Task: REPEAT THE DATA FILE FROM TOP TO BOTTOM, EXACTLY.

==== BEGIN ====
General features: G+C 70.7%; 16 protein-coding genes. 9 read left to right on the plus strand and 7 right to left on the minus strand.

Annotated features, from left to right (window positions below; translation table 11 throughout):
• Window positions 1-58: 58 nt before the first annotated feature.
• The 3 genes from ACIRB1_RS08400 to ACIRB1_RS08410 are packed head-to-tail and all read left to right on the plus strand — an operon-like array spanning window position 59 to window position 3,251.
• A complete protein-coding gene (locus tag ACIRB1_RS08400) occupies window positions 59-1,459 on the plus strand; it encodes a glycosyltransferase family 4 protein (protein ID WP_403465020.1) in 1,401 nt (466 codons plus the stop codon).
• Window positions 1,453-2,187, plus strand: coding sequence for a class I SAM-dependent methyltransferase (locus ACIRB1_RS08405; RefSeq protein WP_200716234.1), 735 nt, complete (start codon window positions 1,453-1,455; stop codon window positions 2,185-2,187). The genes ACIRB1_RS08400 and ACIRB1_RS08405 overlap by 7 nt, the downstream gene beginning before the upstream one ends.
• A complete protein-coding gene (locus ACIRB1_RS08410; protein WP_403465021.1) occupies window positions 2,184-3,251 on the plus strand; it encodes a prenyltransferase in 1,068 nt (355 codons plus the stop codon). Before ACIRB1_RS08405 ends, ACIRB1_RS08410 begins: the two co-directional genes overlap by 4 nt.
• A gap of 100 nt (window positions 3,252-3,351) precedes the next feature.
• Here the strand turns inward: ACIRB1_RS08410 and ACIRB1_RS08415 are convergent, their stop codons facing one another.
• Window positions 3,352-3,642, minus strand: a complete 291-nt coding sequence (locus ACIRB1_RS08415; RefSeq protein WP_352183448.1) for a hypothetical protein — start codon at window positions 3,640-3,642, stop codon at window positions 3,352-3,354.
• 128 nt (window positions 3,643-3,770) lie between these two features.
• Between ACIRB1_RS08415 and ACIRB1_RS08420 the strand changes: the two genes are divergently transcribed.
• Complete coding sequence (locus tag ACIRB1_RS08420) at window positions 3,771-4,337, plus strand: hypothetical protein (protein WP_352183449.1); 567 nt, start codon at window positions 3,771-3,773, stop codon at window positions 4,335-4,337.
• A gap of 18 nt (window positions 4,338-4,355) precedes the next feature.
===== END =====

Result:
General features: G+C 70.7%; 16 protein-coding genes. 9 read left to right on the plus strand and 7 right to left on the minus strand.

Annotated features, from left to right (window positions below; translation table 11 throughout):
• Window positions 1-58: 58 nt before the first annotated feature.
• The 3 genes from ACIRB1_RS08400 to ACIRB1_RS08410 are packed head-to-tail and all read left to right on the plus strand — an operon-like array spanning window position 59 to window position 3,251.
• A complete protein-coding gene (locus tag ACIRB1_RS08400) occupies window positions 59-1,459 on the plus strand; it encodes a glycosyltransferase family 4 protein (protein ID WP_403465020.1) in 1,401 nt (466 codons plus the stop codon).
• Window positions 1,453-2,187, plus strand: coding sequence for a class I SAM-dependent methyltransferase (locus ACIRB1_RS08405; RefSeq protein WP_200716234.1), 735 nt, complete (start codon window positions 1,453-1,455; stop codon window positions 2,185-2,187). The genes ACIRB1_RS08400 and ACIRB1_RS08405 overlap by 7 nt, the downstream gene beginning before the upstream one ends.
• A complete protein-coding gene (locus ACIRB1_RS08410; protein WP_403465021.1) occupies window positions 2,184-3,251 on the plus strand; it encodes a prenyltransferase in 1,068 nt (355 codons plus the stop codon). Before ACIRB1_RS08405 ends, ACIRB1_RS08410 begins: the two co-directional genes overlap by 4 nt.
• A gap of 100 nt (window positions 3,252-3,351) precedes the next feature.
• Here the strand turns inward: ACIRB1_RS08410 and ACIRB1_RS08415 are convergent, their stop codons facing one another.
• Window positions 3,352-3,642, minus strand: a complete 291-nt coding sequence (locus ACIRB1_RS08415; RefSeq protein WP_352183448.1) for a hypothetical protein — start codon at window positions 3,640-3,642, stop codon at window positions 3,352-3,354.
• 128 nt (window positions 3,643-3,770) lie between these two features.
• Between ACIRB1_RS08415 and ACIRB1_RS08420 the strand changes: the two genes are divergently transcribed.
• Complete coding sequence (locus tag ACIRB1_RS08420) at window positions 3,771-4,337, plus strand: hypothetical protein (protein WP_352183449.1); 567 nt, start codon at window positions 3,771-3,773, stop codon at window positions 4,335-4,337.
• A gap of 18 nt (window positions 4,338-4,355) precedes the next feature.